neither say thou before the angel] The words have been taken by most Jewish and some Christian interpreters as referring to the “angel” in the strict sense of the term, who was believed in Rabbinic traditions to preside over the Temple or the altar, and who, it is assumed, would punish the evasion of the vow on the frivolous excuse that it had been spoken inconsiderately. 1 Corinthians 11:13 and 1 Timothy 5:21 are referred to as illustrations of the same thought. This interpretation, however, seems scarcely in harmony with the generally Hellenised tone of the book, and in Haggai 1:13 and Malachi 2:7 we have distinct evidence that the term had come to be applied to prophets and priests, as in 2 Corinthians 8:23 and Revelation 1:20 it is used of ministers in the Christian Church, and this, it is obvious, gives a tenable, and, on the whole, a preferable meaning. The man comes to the priest with an offering less in value than he had vowed, or postpones the fulfilment of his vow indefinitely, and using the technical language of Numbers 15:25, explains that the vow had been made in ignorance, and therefore that he was not bound to fulfil it to the letter. Other commentators again (Grätz) look on the word as describing a subordinate officer of the Temple.

wherefore should God be angry at thy voice] The question is in form like those of Ezra 4:22; Ezra 7:23, and is rhetorically more emphatic than a direct assertion. The words are a more distinct assertion of a Divine Government seen in earthly rewards and punishments than the book has as yet presented. The vow made, as was common, to secure safety or prosperity, could have no other result than loss and, it might be, ruin, if it were vitiated from the first by a rashness which took refuge in dishonesty.

For in the multitude of dreams and many words there are also divers vanities: but fear thou God.
7. For in the multitude of dreams] The order of the words in the A. V. is not that of the Hebrew, which gives For in the multitude of dreams and vanities and many words, but is adopted by many commentators as representing a more correct text. The introduction of the word “vanities” (the “divers” of the A. V. has, as the italics shew, nothing answering to it in the Hebrew,) indicates the purpose of the writer in thus noting the weak points of popular religionism. They also, the dreams which seemed to them as messages from heaven, the “many words” of long and resounding prayers, took their place in the induction which was to prove that “all is vanity.” So Theophrastus (Charact. xvi.) describes the superstitious man (δεισιδαίμων) as agitated when he sees a vision and straightway going off to consult a soothsayer. In contrast with the garrulous rashness and the inconsiderate vows and the unwise reliance on dreams which Judaism was learning from heathenism (Matthew 6:7) Koheleth falls back on the “fear of God,” the temper of reverential and silent awe, which was “the beginning of wisdom” (Proverbs 1:7; Job 28:28). It is significant that here again the teaching of Koheleth has a parallel in that of the Epicurean poet who traces the “religions” of mankind (in his sense of the word) in no small measure to the influence of dreams.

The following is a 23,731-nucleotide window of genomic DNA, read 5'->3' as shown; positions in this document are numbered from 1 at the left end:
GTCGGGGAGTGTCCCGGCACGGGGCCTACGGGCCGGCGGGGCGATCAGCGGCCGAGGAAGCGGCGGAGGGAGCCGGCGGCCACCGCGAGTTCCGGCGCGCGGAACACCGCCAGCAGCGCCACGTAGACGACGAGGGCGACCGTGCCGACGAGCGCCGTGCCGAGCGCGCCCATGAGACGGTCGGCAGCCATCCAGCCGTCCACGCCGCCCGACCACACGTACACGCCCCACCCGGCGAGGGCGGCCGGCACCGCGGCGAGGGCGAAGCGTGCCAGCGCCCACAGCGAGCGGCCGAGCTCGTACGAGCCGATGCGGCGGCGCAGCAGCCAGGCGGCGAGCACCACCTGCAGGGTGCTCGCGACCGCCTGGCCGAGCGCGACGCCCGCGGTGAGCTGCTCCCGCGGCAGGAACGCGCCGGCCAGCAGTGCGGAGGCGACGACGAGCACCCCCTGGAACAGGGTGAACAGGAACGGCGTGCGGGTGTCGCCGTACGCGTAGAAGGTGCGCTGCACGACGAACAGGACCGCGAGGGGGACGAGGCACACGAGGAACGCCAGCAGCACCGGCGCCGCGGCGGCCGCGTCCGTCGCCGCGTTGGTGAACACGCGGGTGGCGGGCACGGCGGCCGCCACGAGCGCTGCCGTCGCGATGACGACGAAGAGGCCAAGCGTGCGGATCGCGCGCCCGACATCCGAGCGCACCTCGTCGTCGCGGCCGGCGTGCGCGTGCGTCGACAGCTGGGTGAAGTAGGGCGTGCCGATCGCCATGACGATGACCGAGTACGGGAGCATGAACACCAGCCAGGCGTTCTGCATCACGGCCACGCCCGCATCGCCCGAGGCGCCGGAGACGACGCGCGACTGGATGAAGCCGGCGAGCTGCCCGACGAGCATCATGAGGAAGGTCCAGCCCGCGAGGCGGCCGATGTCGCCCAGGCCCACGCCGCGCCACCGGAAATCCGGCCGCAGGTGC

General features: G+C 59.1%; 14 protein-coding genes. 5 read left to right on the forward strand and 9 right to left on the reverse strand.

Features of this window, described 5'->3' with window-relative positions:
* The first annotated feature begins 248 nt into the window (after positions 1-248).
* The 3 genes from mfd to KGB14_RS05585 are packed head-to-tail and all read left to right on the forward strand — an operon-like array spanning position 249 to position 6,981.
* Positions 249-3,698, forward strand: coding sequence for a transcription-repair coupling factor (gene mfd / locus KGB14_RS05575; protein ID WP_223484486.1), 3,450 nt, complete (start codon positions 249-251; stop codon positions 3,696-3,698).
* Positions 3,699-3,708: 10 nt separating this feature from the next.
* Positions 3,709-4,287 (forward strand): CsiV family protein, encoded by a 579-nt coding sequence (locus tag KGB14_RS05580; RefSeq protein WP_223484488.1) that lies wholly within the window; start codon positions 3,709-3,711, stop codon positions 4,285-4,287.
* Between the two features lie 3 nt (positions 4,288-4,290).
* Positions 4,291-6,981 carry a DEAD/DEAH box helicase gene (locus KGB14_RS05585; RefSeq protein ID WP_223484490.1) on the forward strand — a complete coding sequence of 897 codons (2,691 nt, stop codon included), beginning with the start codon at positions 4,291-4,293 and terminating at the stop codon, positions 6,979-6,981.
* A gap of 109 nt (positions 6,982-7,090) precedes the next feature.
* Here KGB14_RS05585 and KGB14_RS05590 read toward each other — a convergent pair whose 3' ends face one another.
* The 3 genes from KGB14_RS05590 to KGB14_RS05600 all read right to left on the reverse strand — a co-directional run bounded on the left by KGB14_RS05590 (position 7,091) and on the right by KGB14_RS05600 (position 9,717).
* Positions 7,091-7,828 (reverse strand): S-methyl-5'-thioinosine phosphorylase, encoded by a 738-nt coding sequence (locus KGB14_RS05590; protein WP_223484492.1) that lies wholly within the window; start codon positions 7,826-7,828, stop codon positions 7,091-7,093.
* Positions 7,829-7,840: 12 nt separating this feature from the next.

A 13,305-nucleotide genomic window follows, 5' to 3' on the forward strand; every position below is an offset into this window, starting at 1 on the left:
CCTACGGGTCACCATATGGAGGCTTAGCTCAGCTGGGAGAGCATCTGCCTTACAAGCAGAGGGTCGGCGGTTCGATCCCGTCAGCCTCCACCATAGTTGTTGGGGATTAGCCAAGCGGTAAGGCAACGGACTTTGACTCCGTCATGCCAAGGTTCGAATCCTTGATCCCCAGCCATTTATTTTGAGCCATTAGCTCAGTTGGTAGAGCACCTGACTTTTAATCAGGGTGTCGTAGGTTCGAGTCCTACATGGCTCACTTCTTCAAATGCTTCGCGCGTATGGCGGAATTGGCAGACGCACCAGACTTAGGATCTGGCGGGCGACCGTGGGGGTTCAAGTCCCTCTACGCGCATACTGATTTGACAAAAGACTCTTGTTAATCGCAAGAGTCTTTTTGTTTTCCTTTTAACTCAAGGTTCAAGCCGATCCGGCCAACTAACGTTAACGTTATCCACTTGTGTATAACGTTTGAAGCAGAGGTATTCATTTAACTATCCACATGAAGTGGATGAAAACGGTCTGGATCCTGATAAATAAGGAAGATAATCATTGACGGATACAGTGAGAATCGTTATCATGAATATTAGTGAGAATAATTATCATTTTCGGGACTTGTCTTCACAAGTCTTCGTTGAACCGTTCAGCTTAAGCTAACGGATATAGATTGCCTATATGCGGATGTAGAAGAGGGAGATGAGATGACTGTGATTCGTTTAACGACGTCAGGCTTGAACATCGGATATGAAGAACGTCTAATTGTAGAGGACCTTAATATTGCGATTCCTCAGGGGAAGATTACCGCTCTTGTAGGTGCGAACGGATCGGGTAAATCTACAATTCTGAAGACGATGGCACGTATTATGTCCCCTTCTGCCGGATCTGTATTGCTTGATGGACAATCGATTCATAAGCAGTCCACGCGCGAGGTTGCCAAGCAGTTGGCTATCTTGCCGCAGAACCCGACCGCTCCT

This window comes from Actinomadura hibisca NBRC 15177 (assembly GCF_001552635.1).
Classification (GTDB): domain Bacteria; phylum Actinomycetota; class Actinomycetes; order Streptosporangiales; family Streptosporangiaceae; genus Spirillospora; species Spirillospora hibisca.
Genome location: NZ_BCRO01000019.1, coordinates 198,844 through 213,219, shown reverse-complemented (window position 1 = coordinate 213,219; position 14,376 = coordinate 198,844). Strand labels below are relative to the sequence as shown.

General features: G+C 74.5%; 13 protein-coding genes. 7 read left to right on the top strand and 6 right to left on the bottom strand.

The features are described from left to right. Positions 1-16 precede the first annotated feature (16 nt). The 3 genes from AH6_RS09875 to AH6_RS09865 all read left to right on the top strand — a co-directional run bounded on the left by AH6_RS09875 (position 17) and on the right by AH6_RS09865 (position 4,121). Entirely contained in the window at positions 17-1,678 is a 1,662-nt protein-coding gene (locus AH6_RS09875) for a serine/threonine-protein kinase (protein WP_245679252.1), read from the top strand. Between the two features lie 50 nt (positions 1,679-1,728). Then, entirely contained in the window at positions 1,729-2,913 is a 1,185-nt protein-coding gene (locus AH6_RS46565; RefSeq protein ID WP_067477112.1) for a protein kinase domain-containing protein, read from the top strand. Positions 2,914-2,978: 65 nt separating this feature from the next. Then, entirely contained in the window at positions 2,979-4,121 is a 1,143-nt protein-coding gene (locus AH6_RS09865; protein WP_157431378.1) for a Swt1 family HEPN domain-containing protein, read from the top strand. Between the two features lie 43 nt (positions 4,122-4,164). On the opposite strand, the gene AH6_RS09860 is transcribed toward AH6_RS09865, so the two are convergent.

“Quippe etenim jam tum divum mortalia sæcla

Egregias animo facies vigilante videbant,

Et magis in somnis mirando corporis auctu.”

“Even then the race of mortal men would see

With waking soul the mighty forms of Gods,

And in their dreams with shapes of wondrous size.”

Lucret. De Rer. Nat. v. 1169–71.

If thou seest the oppression of the poor, and violent perverting of judgment and justice in a province, marvel not at the matter: for he that is higher than the highest regardeth; and there be higher than they.
8. If thou seest the oppression of the poor] From the follies of the religious life we pass to the disorders of the political. As in ch. Ecclesiastes 4:16, the thinker looks on those disorders of the world, “the poor man’s wrong, the proud man’s contumely,” and teaches others how he has learnt to think of them. The words “wonder not” tells us with scarcely the shadow of a doubt who had been his teachers. In that counsel we have a distinct echo from one of the floating maxims of Greek proverbial wisdom, from the Μηδὲν θαυμάζειν (“wonder at nothing”) of Pythagoras, and Cebes (Tabula, p. 232), which has become more widely known through the Nil admirari of Horace (Epist. i. 6. 1). Why men were not to wonder at the prevalence of oppression is explained afterwards. The word for “province” may be noted as one distinctly belonging to later Hebrew, found chiefly in the books of the Persian period, Ezra, Nehemiah, Esther and Daniel; once only in those of earlier date, 1 Kings 20:14-17.